Raff was a controversialist whose could be as provocative with the pen as he often was in conversation. He was an acerbic music critic for the journal Cäcilia whilst scratching a living in Cologne. He quickly got himself so unpopular in the city that he had to leave it altogether after publishing a combative article in the Allgemeine Musik-Zeitung of Vienna. Once Raff was ensconced in Weimar, his ready pen was at the service of Liszt and his friends in promoting their revolutionary cause. Either in his own name, or "ghosting" articles for Liszt, he courted controversy and reveled in it.
None of his writings was as controversial, however, as the booklet Die Wagnerfrage (The Wagner Question) which was published in 1854 whilst Raff was part of Liszt's circle.
Once he was under Liszt's strong influence as part of his household in Weimar, Raff fell under Wagner's spell. He immersed himself in the music, witnessed the premiere of Lohengrin and organised the Wagner week held in the city in spring 1853. Although generally regarded at that time as an ardent Wagnerian, he had as early as 1851 drawn a distinction between the music, about which he was enthusiastic, and the librettos, which he disliked. His first attempt at coming to terms with this dichotomy was to write several piano and chamber works on themes from Wagner's operas: opp.61 and 62 for piano both date from 1853 as do the three op.57 pieces for violin and piano, which already exhibit the desire to "classicise" Wagner.
Raff's booklet The Wagner Question, Critically Examined by Joachim Raff. Part One: Wagner's latest Artistic Demonstration in "Lohengrin" took this mental pigeonholing process one stage further. It was written in the winter of 1853/54 and published the next summer by Vielveg of Braunschweig. The implied second part remained unwritten.
Its author's aim was to write from an even handed viewpoint a closely-argued philosophical and musical critique of Lohengrin. His heavy handed attempt at objectivity gave it a flawed structure, resulting in a succession of passages in which praise follows trenchant criticism to the bewilderment of the reader. His own daughter described the book as being "pedantic and difficult to understand".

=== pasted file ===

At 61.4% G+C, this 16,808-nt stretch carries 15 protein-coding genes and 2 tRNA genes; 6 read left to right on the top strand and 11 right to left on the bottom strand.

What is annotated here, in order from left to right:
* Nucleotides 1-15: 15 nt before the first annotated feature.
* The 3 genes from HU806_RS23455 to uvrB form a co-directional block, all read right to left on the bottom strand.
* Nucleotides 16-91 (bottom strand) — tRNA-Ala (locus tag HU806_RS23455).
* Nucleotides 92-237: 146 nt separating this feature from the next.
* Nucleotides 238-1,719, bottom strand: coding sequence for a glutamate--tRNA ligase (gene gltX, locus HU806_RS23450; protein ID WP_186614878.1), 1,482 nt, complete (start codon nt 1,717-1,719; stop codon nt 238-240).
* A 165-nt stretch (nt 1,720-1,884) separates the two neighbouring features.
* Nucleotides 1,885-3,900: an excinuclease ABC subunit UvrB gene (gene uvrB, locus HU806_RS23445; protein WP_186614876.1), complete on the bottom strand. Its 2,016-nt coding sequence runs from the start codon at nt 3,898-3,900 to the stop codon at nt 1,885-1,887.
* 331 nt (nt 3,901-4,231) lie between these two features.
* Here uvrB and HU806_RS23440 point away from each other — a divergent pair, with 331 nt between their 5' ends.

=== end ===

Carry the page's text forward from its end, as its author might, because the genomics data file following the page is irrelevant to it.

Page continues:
Raff too had doubts: "I write too tersely and unclearly! The philosophical formula with which I help myself to be as concise as possible makes my style unclear and my latin is also unsuited to making a book readable. I am doubtful about it".
Foreshadowing his later awkward position athwart the musical divide, Raff was criticised by all sides. Although he was trying to be objective, there were scarcely any objective readers, so divided was the musical world by the "new music" of Liszt and Wagner. The anti-Wagner faction were incensed by Raff's praise of him. His erstwhile friends and allies in the Weimar camp were outraged that he had dared to criticise their hero. They had regarded Raff as the senior member of their circle - now he had betrayed them. His friend Peter Cornelius told Raff that he was "not a party man" and Richard Pohl provoked from Raff the assertion "[even] if you write for years and fill volumes, I keep the last word" - to which Pohl replied "then I'll live longer than you and still have the last word". He died 14 years after Raff.
Although relations with his Weimar friends slowly improved, Raff had permanently distanced himself from the inner circle and his dissatisfaction with his life there grew. His friendship with Liszt remained outwardly cordial but the booklet had damaged his mentor's regard for him. Liszt had been offended that he hadn't seen the manuscript before publication, which had come as a surprise to him. The booklet itself left him in a quandary - he wrote to Bernhard Coßmann that he felt like simultaneously defending and refuting it. He was certainly critical of its style, writing that in it Raff was "perpetually getting himself on scientific stilts, which are by no means of very solid wood. Philosophic formulas are sometimes the envelope, the outer shell as it were, of knowledge; but it may also happen that they only show empty ideas and contain no other substance than their own harsh terminology". He does go on, however, to temper this by saying that he would support Raff in public.
Wagner himself seems to have made no recorded reference to Raff's book. No doubt he reveled in the controversy whilst it raged.
In establishing a name for its author (albeit a controversial one) and in forcing into the open Raff's artistic differences with the Weimar circle, Die Wagnerfrage undoubtedly helped him establish his own artistic identity. Although a cause célèbre amongst musical circles for a few years, its lasting influence on anyone other than its author was minimal.